Grading 1st July 2018

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owen douglas

The Club looks to be in good conditions and faring well against the economic downturn.  There was a healthy turnout for the grading and we can see the green shoots of recovery in the higher numbers of new students attending this year.

            Adults and children were put through their paces at Cults on Sunday during the gruelling 3 hours grading. Many students have improved dramatically and have earned their next belts.  Some of the children are showing great promise and are responding well to the discipline.  Others may find it challenging but this is normal, our society does not teach discipline but here, through traditional Karate-do, we do.  It is not our wish to leave any student behind but it’s much easier to quit than it is to succeed.   

stuart and aidenn Odell

Special congratulations to those who now proudly wear their Black Belt.

The coveted black belt takes years to earn.  When most students start out their initial goal may have been to achieve a black belt.  This is great, but it is not where the secret treasure of karate resides.   Karate is a journey that starts when you enter the dojo for the first time.

This journey never ends, and it may surprise many to find that a black belt is still not the pinnacle of your achievement.  At black belt we are really only arriving at the base camp of our expedition to a higher plain.  It can be sad to see some good students decide to quit training after getting their black belt and move on to the next item on their ‘goal list’.   It’s akin to serving an apprenticeship and never working, throwing away your tools and heading off before the job.   Or training to be a racing car driver, getting all suited up and sitting in the car at the start line, the crowd cheering as you are revving up the Ferrari V8 engine and then stunning onlookers as you simply get out the car and wander off into the wilderness.  Leaving the potential spiritual victory to waste.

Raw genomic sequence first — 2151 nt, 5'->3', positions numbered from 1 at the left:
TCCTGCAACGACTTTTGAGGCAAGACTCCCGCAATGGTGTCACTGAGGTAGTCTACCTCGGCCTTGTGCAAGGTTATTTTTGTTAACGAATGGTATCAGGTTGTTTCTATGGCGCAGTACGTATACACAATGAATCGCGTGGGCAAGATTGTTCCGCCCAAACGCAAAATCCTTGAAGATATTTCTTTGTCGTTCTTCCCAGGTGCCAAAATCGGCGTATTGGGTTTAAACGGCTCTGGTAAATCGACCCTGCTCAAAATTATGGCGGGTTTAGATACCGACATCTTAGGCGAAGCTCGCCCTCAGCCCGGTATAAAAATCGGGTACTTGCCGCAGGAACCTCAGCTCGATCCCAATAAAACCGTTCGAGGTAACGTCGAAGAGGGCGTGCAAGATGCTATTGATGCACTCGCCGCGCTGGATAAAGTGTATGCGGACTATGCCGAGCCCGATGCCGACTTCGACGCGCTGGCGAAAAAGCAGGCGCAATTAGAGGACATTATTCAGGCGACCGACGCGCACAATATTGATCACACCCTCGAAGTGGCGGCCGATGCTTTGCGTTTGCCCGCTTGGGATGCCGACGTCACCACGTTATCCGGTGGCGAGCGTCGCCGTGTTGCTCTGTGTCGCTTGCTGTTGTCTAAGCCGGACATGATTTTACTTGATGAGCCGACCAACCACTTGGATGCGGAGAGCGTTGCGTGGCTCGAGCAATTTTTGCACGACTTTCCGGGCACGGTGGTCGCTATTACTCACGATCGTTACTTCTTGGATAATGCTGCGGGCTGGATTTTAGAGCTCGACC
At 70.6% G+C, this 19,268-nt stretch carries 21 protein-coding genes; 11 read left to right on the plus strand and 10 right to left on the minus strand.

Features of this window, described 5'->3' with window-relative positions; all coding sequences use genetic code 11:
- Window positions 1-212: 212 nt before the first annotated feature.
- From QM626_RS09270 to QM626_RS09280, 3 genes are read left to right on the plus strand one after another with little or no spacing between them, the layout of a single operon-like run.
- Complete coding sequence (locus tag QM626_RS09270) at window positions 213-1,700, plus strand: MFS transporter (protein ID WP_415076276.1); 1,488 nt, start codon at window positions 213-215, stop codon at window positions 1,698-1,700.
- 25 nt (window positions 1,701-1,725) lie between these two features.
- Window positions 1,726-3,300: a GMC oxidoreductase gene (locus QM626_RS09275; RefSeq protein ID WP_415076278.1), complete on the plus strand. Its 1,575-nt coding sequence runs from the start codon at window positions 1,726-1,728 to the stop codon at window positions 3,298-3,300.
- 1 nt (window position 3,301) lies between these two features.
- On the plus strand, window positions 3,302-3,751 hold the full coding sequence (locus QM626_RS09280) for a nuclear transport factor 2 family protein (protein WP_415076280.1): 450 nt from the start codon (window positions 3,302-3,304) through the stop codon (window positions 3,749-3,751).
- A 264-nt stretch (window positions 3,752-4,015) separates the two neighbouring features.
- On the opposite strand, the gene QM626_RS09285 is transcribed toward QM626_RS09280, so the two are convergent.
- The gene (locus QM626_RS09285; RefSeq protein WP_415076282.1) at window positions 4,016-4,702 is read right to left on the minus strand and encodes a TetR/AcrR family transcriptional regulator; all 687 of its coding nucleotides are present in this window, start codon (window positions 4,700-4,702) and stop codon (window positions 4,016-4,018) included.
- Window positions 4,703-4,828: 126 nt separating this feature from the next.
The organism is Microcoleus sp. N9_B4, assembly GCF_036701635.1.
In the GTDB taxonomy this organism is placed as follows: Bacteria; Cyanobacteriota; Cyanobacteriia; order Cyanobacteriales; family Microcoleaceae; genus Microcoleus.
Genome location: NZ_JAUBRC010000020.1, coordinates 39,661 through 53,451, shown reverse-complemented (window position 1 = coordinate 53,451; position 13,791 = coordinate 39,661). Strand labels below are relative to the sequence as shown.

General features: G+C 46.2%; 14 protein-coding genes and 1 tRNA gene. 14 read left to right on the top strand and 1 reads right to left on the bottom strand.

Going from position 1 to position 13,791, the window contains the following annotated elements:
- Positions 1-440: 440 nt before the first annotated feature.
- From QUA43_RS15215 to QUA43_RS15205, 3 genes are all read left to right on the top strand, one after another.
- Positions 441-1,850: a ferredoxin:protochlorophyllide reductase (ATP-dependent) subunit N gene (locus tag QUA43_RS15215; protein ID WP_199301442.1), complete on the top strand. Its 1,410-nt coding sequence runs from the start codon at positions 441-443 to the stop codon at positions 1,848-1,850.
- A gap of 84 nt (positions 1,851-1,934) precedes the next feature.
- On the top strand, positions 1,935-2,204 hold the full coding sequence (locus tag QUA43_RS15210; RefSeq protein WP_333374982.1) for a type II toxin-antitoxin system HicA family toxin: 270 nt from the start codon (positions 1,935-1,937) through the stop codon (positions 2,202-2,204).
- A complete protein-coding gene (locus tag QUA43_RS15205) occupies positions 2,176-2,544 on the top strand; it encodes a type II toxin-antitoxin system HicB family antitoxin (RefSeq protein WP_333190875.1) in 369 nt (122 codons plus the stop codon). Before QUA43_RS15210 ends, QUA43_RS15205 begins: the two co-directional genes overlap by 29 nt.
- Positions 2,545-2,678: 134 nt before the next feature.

After the initial glow of being a black belt has faded you may be unsure of yourself.  Wondering why you are still making mistakes.  Why you got beat by a brown belt in sparring.  ‘This was not meant to happen” you think... “I’m supposed to be a black belt master” …  Perhaps you have been focusing on the wrong things during your training.

A belt is after all, just a belt.   Your focus should be on yourself. During your training in the dojo and in everyday life.  You need to develop an awareness of what you are doing.

Perhaps you have been missing something. I think many students come to realise this at some point.

If we look at the translation from Japanese of Sho-Dan we can learn something very simple. 

‘Sho’ means first. ‘Dan’ means level.    Shodan means literally first level.

 

Anyone training properly with our club will quickly notice that their Karate training will give them an ‘edge’ over people who are not accustomed to discipline and self-awareness.

The more you practice, the better you get and the better your life will be.  For you and the people around you. Imagine yourself after another year of hard training and self-improvement.  How would you feel? What would you be doing? How would you look?  Then take the time to sit and imagine yourself in 5 years.  Then 10 years…

And now ask yourself, why would you throw this away?  

 

National Karate Federation Copyright